Guide to Use Of Bike Chain Lube In Many Ways

Lubricating your bike chain is a very important part of bicycle care. When you use bike lubricant to keep your chains lubricated, you can avoid friction and improve the efficiency of your drivetrains.

Then, what if you run out of chain lube? Check out the types of oil you can use on a bike chain before you use WD40 or cooking oil.

Why do you need to lubricate your bike chain?

Lubricating the chain helps keep it from rusting, friction, and wear. Your bike chain will last longer if you use this. Keep the chain lubricated to improve your “drivetrain efficiency,” which is how much energy you get from pedaling. Without lubrication, bicycle chains have more friction, which leads to more wear and tear.

A man riding his bike so fast after lubing it properly
A chain that is well-lubricated means that you can pedal more efficiently.

A dry chain causes more problems, such as more noise and trouble shifting. If your chain rubs against other parts all the time, you might not be able to shift as quickly.

Which type of lube should you use on your bike chain?

There are many bike lubricants, but they all start with a base oil and add different things. The main types of bike lubricants are:

  • Light oils
  • Thick greases
  • Wax-based lubricants
  • Spray lubricants

This means the oil can be thick and greasy or light and wet. Some oils are put on with small syringes, and others are sprayed right on the chain.

Light oils

Putting on light oil is often the easiest way to do it. The consistency of the lubricant lets it get into every part of the chain. Light oils are usually put on the chain rollers as you crank the pedals backward. This is how they work.

Light oils may need to be used more often as easy as they are to apply. This is more of a problem when riding in wet or rainy weather. Light oil is washed away as you pedal.

Thick greases

Lubricants that are thicker tend to last longer when riding in wet or rainy weather. When you use thicker oils, they often leave behind a greasy layer that helps to protect the chain bearings from getting dirty. However, thicker oils also pick up dirt and make chains dirty.

A thicker oil means you have to clean your chain and gears more often. Use a paper towel to wipe away any excess grease on your bike before you start riding.

Wax-based lubricants

A wax-based lubricant might be better if you ride off-road in mostly dry weather. They don’t hold up well in wet and rainy places, but they protect against dust and dirt in dusty places. When used correctly, a wax-based chain lube can last longer and be more resistant to dirt and other things than other types of lubricants. However, it’s more difficult to use them.

coloring wax based lube for bike
Those days are over. You can even get chain wax in pretty colors these days.

Wax should not be put on a dirty chain first. Then, it would be best if you used a rag to work the wax into the chains. When you start, start with a small amount.

Spray lubricants

Because they spray, lubricants are the easiest to use. When you lubricate your chain, you have to do a point and spray it. Unfortunately, most sprays aren’t thick enough to protect you from friction.

There are spray lubricants that can be used on bicycle chains, like WD40. However, this isn’t a good idea. If your door hinge is making noise, this will help. WD40 is not strong enough to help lubricate your other parts so that it won’t work.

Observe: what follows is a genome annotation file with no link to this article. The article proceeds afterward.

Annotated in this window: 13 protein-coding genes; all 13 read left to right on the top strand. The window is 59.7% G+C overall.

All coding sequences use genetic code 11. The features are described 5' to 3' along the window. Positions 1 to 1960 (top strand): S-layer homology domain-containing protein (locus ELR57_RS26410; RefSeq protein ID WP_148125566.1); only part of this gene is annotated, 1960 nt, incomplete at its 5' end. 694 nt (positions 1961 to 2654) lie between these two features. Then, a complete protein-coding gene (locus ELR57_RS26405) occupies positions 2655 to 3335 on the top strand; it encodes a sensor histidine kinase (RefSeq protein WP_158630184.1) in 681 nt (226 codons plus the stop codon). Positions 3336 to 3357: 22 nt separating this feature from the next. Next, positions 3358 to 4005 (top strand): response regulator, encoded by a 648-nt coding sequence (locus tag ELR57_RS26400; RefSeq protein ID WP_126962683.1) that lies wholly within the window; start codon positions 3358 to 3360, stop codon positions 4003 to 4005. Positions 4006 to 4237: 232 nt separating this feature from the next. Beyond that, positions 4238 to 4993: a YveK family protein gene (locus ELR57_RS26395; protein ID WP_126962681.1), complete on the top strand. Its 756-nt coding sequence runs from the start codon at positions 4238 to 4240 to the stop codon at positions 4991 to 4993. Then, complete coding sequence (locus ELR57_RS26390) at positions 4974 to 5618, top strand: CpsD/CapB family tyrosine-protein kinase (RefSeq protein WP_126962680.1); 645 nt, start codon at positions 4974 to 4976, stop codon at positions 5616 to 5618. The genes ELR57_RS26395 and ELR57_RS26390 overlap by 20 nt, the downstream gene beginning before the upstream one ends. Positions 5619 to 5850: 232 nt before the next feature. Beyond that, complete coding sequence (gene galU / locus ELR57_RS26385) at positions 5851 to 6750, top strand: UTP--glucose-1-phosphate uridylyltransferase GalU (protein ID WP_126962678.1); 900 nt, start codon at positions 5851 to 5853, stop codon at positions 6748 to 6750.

What’s the difference between wet and dry lubes?

Wet lubes are wet when they’re put on and stay wet. Dry lubes leave behind a waxy, dry residue. Light lubricants and thick, greasy lubricants are often wet, but most wax-based lubricants and spray lubricants are dry, like most wax-based lubricants.

Wet lube is good for most types of weather. It is less likely to break down and wash away in the rain than a dry lube. This makes it a good choice for wet weather. In the winter, salt can cause chains to rust, which can be dangerous. Wet chain lube also protects against this.

a man riding his bike in the rain
If you do a lot of cycling in the rain, then a wet lube is your best bet.

Which is the best lubricant for bike chains?

Some people use Finish Line to make bike chain oils. The company sells both wet and dry lubricants.

Finish Line’s lubricants are safe and can be recycled. The dry lubricant can easily get into every corner and crevice of your chain. The wet lubricant is good for almost any kind of riding.

How To Lube Bike Chain (Video-Guide)

What oils work as bike chain lubricant alternatives?

Here are a few alternatives to bike chain lube that work well:

Chainsaw oil: If you want to lubricate your chainsaw, you need to use chainsaw oil. This means the oil needs to be thick and sticky. The chainsaw oil that you put on your bike’s chains should keep them lubricated even in the heaviest rainstorms. It doesn’t work well in any other weather. The thick oil is too much of a hassle for people to use often. It’s easy to get dirty, making it hard to keep your chain and gears clean.

Silicone spray: The bike lubricant silicone spray is good for the bike. It is often used as a sealant or lubricant for things in the house. As a spray can, it is also easy to use. However, it won’t be around for long. After each ride, you may need to reapply the silicone spray to keep it from getting dry.

Clipper Oil: It keeps the blades in a pair of hair clippers running smoothly. Clipper Oil is a light machine oil that is used to do this. As with a silicone spray, it comes off very easily. Yet, it can reach every part of the bike chain to help keep it from getting rusty.

Vaseline: Vaseline is better than light machine oils and sprays at cutting down on friction. Some grease-based bike lubricants have the same texture and consistency as this one, too. Unfortunately, it’s also very good at collecting dust and debris, which means that it will need more cleaning.

3-in-1 oil: 3-in-1 oil is a multi-purpose oil that can be used for many different things, like lubricating bike chains. Base oil for 3-in-1 oil is naphthenic oil used in many bicycle lubricants. This oil is used to make the 3-in-1 oil. It has a high freezing point and is very good at protecting against corrosion.

What oils should you avoid using on bike chains?

Don’t use too thick oils, like engine oil and gear oil. When you put oil in your chain, it’s thick enough to keep it from getting into the rollers inside.

Even though you can use motor oils to lubricate your bike chains, you may not be able to get all of them. Thicker oil is also more likely to get dirty and clog up.